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The Knotted Line

Evan Bissell, Author

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1968: Nation on the Move

1968: Industry declines, creating concentrated unemployed populations of African American, Latino and immigrant communities in major urban centers. Dr. King is assassinated after traveling to Memphis to support the sanitation worker's strike.

1968-70: Expansion of social movements, including but not limited to the Black Panthers, American Indian Movement, The Young Lords, Students for a Democratic Society, Stonewall Rebellion, Brown Berets, I Wor Kuen, anti-Vietnam War movement, Vietnam Vets Against the War, and prisoners organizing for rights. Many of the activists are jailed, discredited and/or killed through COINTELPRO.

Actions for Self-Determination:
  • 1966: Black Panthers draft the Ten-Point Program. In 2011, students in the Bronx use it as the template for calling for a better education in their community.
  • 1968: Young Lords organize in response to gentrification of the Puerto Rican community in downtown and lakefront Chicago.
  • Late 1960s: Rainbow Coalition forms as a "code word" for class struggle.  The coalition includes the Black Panthers, the Young Lords Party and the white working class revolutionary group the Young Patriots. 
  • 1960-69: Students for a Democratic Society (SDS) form a nationwide student movement with a particular focus on anti-Vietnam War organizing and a national 'New Left'.
  • 1969: Stonewall Rebellion brings gay rights to national attention.
  • 1969: The Weather Underground puts together the Days of Rage as a protest against the trial of the Chicago 7, a group of activists imprisoned for organizing Vietnam War protests at the Democratic National Convention in 1968.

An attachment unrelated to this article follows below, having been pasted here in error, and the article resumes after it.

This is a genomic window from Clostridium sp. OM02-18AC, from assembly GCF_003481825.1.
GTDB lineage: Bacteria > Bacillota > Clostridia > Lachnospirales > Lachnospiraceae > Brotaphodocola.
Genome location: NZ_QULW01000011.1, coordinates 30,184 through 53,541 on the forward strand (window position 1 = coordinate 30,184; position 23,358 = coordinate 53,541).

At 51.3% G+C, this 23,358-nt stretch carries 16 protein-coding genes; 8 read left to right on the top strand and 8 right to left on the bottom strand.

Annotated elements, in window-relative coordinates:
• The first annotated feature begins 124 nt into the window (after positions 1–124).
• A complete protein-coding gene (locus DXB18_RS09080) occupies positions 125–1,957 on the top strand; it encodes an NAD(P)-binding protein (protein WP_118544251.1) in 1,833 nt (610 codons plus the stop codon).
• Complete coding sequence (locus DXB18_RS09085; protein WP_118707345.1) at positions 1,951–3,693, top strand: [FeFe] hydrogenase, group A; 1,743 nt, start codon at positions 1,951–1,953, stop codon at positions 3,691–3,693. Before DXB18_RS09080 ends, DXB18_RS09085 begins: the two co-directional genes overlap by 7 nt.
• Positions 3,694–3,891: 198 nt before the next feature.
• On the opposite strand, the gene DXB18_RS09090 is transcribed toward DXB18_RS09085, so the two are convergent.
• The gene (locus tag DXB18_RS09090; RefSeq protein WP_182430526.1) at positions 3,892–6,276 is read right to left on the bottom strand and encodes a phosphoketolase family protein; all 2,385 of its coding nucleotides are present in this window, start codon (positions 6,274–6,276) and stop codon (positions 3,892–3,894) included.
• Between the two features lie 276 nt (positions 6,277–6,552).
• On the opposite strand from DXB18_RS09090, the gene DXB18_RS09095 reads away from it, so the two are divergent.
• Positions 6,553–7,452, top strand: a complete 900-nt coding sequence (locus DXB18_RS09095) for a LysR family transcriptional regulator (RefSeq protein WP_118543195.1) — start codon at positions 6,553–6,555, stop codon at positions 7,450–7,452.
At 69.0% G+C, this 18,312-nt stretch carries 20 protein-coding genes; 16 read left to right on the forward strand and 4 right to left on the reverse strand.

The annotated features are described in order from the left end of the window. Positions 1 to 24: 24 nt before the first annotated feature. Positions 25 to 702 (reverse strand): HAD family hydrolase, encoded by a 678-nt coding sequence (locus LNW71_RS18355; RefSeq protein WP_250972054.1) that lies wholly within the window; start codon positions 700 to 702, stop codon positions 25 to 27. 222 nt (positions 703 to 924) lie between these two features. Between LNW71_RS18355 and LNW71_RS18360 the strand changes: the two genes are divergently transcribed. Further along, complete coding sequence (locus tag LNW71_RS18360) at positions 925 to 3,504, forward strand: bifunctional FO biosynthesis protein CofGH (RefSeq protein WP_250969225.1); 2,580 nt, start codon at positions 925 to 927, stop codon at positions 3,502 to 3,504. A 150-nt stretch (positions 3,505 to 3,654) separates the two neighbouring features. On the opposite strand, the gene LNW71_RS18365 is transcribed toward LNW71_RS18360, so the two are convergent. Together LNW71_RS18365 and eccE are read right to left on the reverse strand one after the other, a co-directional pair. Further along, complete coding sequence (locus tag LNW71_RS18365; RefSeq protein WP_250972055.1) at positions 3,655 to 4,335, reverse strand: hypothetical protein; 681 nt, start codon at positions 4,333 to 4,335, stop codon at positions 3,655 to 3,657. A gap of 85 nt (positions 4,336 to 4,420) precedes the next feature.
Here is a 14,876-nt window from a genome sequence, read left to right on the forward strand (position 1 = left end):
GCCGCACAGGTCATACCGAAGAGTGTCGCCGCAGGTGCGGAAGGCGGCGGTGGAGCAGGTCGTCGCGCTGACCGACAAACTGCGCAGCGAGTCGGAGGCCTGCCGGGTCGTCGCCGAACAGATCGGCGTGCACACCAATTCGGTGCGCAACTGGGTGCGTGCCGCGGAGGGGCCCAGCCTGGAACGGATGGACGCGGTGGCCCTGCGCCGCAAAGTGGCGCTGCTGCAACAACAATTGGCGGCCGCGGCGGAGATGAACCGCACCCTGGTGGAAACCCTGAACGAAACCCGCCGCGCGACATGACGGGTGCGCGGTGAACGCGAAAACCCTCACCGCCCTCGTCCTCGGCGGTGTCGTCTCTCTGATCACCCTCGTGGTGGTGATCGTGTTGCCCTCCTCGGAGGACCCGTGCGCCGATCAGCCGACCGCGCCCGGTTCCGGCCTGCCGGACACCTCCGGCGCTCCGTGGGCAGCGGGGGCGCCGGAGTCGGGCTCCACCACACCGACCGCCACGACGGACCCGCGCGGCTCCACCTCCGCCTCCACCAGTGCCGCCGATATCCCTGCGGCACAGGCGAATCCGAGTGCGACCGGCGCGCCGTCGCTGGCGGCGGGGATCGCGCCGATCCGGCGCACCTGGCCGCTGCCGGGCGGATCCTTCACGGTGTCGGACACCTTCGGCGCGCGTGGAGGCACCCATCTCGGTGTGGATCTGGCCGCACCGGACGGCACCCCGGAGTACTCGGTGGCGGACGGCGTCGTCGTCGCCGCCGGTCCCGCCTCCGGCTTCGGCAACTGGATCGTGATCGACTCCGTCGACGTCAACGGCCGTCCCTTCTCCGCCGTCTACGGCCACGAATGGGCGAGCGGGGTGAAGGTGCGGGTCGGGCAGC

• 1970: In Marin County, California, 17-year-old Jonathan Jackson, George Jackson’s younger brother, takes the courthouse judge, district attorney, and several jurors hostage during the trial of James McLain, a San Quentin prisoner. The four men try to escape in a van, but are killed.  The Weather Underground later bombs the courthouse in response.
  • 2014: In Ericka Huggins' Merritt College class “The Black Panther Party: Strategies for Organizing the People,” students design community survival programs for the 21st century. These include educational programs based on the community patrols and the Umoja Educational Center, which builds on the, "the world is our classroom" model of the Oakland Community School. The Umoja Center highlights the need to address the economic, educational, emotional and psychological pressure faced by single mothers and is based on a co-op model. The class and projects show how small actions ripple through time. Ericka Huggins was the director of the Black Panther Panther Oakland Community School and Merritt College was where BPP founders Bobby Seale and Huey P. Newton met and decided to form the party.
Discussion Questions:
  • Why do you think Dr. King was assassinated? Whose power was he challenging towards the end of his life?
  • What would happen if society as a whole agreed on and decided to work towards the Black Panther Ten-Point Program? What would society look like? What would change?
  • The Rainbow Coalition functioned through interracial unity. How does this challenge what you know about social movements in the '60s? Why do you think these social movements are often remembered as separate (especially the Black Panther Party)? 
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